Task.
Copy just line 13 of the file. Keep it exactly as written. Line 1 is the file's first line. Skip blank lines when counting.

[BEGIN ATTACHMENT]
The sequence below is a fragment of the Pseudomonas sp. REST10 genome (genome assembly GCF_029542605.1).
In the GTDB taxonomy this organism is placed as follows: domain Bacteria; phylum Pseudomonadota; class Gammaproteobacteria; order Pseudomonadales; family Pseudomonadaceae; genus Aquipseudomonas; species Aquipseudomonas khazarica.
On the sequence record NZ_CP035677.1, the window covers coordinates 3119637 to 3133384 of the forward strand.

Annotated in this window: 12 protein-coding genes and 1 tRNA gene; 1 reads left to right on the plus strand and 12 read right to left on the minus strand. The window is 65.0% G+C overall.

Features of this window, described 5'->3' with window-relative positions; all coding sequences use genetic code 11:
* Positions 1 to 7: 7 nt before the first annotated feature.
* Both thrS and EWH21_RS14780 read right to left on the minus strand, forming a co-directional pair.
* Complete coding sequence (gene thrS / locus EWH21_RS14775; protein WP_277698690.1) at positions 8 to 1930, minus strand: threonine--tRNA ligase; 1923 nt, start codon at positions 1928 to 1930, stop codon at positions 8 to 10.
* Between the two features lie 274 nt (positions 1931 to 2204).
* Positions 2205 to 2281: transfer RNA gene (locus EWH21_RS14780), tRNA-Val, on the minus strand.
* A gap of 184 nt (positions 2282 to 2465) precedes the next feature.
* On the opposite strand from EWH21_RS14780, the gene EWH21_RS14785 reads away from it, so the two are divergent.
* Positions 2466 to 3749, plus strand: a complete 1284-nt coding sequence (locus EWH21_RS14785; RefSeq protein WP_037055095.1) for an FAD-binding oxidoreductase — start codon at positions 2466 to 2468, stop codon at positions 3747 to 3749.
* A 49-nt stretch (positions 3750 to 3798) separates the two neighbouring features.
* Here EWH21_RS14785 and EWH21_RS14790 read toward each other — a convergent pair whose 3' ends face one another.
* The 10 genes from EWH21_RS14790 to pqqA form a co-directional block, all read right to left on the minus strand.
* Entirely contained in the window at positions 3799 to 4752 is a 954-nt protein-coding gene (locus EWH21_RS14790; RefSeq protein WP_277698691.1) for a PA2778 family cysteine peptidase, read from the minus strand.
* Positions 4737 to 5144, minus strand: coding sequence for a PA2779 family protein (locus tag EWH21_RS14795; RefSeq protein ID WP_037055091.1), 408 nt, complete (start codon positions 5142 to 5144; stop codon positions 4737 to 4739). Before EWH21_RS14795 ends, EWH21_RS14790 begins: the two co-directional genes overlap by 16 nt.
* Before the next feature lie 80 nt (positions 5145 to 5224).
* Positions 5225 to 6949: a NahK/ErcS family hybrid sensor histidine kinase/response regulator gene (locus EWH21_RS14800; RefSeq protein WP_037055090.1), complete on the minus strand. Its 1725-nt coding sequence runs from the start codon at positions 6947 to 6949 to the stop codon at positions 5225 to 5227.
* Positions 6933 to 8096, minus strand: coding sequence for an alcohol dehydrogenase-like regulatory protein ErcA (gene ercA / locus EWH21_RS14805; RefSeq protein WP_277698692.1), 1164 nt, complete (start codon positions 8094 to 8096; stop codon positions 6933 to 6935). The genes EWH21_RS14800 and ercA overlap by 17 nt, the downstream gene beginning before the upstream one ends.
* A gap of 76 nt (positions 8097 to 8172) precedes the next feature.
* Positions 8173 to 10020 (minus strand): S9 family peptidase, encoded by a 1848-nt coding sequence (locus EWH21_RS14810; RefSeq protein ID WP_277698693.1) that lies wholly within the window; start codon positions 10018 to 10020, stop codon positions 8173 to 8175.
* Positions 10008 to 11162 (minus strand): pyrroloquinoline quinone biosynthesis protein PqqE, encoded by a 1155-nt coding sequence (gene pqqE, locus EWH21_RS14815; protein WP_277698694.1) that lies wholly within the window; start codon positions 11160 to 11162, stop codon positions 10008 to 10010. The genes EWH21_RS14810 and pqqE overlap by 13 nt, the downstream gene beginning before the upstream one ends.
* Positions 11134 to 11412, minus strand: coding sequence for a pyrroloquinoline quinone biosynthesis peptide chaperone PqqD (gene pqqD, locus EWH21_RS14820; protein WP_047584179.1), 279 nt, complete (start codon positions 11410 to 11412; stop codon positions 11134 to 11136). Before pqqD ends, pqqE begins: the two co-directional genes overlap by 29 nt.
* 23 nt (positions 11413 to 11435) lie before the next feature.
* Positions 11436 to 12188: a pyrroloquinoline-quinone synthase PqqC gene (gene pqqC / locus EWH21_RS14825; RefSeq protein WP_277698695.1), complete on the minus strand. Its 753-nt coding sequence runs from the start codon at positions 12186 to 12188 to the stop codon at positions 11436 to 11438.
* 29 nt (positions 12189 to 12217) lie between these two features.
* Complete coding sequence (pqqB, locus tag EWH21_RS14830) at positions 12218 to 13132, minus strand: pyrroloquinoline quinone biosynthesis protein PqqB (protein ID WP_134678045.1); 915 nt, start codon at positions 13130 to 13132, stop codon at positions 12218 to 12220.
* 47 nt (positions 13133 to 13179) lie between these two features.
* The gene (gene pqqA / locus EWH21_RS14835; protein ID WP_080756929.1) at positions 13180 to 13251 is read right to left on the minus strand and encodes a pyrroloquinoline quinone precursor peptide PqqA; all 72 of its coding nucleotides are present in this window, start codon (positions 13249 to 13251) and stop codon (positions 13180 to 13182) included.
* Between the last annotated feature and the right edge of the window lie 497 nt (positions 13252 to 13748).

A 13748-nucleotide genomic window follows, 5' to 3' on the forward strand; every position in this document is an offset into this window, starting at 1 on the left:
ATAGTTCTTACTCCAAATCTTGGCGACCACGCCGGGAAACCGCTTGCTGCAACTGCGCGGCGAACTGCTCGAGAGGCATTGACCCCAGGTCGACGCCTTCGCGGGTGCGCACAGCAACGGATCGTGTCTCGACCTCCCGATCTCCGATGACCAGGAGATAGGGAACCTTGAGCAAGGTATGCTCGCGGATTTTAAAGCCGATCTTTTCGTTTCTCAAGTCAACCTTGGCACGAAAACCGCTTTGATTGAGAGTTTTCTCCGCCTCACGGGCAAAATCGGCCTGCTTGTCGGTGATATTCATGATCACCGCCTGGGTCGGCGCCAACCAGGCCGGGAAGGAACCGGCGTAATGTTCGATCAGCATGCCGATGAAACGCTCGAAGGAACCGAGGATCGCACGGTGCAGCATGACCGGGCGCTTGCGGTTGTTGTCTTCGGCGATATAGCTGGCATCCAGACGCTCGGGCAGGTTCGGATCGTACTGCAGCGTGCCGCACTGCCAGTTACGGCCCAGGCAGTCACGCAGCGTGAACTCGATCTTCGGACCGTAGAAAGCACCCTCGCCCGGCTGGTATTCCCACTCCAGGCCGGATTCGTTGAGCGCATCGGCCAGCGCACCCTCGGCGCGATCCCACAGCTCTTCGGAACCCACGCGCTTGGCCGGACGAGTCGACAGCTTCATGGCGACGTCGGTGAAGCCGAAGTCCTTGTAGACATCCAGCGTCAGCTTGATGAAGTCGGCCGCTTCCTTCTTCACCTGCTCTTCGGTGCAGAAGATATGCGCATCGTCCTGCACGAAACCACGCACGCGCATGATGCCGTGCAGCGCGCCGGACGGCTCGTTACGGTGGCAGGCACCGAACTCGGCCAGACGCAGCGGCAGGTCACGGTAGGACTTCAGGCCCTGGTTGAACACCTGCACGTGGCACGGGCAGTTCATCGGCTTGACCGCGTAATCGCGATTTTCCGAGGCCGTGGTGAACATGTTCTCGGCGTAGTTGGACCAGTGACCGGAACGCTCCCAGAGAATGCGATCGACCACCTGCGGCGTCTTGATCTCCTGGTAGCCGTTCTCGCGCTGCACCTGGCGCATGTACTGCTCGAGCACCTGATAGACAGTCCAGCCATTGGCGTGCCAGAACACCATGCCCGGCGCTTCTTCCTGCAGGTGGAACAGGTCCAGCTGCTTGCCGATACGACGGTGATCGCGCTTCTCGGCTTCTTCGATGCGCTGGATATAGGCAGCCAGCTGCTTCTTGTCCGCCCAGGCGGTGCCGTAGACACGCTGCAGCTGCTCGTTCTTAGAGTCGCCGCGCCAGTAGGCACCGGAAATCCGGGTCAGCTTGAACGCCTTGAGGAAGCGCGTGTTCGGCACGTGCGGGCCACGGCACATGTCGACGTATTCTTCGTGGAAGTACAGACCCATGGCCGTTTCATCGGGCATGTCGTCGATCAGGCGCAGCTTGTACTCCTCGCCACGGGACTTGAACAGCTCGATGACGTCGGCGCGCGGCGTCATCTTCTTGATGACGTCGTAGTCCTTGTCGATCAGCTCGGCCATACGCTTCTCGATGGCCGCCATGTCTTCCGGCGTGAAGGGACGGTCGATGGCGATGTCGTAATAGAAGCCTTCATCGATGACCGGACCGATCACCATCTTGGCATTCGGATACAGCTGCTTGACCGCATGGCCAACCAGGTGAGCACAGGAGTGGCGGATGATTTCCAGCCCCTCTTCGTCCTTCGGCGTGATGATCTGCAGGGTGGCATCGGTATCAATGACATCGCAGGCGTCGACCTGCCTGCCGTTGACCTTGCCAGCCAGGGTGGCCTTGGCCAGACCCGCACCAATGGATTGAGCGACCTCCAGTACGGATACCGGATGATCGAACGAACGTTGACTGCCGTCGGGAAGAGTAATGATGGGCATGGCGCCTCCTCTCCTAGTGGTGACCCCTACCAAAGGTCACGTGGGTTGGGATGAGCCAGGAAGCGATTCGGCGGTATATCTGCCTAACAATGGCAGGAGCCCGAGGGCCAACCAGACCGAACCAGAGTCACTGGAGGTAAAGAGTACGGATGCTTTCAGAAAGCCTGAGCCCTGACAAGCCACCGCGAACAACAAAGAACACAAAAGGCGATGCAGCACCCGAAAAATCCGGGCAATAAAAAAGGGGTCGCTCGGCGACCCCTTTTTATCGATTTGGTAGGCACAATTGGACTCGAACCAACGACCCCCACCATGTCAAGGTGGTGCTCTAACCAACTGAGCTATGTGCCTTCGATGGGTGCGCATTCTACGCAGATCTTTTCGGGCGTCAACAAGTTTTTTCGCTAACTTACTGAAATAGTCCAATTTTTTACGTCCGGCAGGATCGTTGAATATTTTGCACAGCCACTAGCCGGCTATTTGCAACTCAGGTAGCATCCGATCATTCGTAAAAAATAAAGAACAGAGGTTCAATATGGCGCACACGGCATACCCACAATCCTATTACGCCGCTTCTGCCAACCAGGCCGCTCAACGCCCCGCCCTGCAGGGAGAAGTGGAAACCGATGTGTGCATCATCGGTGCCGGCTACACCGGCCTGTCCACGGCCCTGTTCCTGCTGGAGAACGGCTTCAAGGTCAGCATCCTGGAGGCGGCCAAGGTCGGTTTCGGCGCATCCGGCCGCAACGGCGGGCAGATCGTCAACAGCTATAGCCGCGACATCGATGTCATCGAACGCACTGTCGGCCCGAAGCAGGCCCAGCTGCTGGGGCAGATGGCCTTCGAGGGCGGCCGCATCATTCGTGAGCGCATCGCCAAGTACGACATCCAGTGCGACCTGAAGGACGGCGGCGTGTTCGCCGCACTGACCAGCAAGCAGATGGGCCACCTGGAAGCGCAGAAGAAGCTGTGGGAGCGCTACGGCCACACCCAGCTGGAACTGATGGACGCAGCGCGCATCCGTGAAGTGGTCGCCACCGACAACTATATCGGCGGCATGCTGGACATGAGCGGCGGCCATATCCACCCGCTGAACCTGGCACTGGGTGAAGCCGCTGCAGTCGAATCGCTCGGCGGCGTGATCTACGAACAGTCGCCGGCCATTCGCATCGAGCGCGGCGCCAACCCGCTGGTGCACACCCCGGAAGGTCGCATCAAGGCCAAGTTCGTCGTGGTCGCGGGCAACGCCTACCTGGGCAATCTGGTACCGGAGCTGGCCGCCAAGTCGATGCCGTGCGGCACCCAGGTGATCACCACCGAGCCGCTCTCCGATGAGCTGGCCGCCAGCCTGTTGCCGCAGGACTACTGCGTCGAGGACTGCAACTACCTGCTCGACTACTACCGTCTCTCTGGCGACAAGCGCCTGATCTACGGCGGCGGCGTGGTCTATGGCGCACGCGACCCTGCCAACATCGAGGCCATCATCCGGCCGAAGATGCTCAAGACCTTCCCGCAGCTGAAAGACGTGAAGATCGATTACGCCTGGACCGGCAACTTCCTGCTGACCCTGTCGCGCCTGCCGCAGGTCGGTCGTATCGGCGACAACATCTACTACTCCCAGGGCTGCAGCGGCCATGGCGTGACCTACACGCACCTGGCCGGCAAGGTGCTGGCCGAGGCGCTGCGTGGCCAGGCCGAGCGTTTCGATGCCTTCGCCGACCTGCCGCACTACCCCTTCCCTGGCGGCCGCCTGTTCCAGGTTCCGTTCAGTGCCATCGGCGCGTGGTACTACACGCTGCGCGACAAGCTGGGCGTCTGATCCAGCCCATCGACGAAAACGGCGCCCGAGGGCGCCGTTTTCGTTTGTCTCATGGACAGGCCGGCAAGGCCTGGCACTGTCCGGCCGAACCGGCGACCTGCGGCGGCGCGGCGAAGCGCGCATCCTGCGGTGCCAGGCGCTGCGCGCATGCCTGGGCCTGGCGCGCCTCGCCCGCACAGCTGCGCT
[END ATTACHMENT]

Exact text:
* Positions 2466 to 3749, plus strand: a complete 1284-nt coding sequence (locus EWH21_RS14785; RefSeq protein WP_037055095.1) for an FAD-binding oxidoreductase — start codon at positions 2466 to 2468, stop codon at positions 3747 to 3749.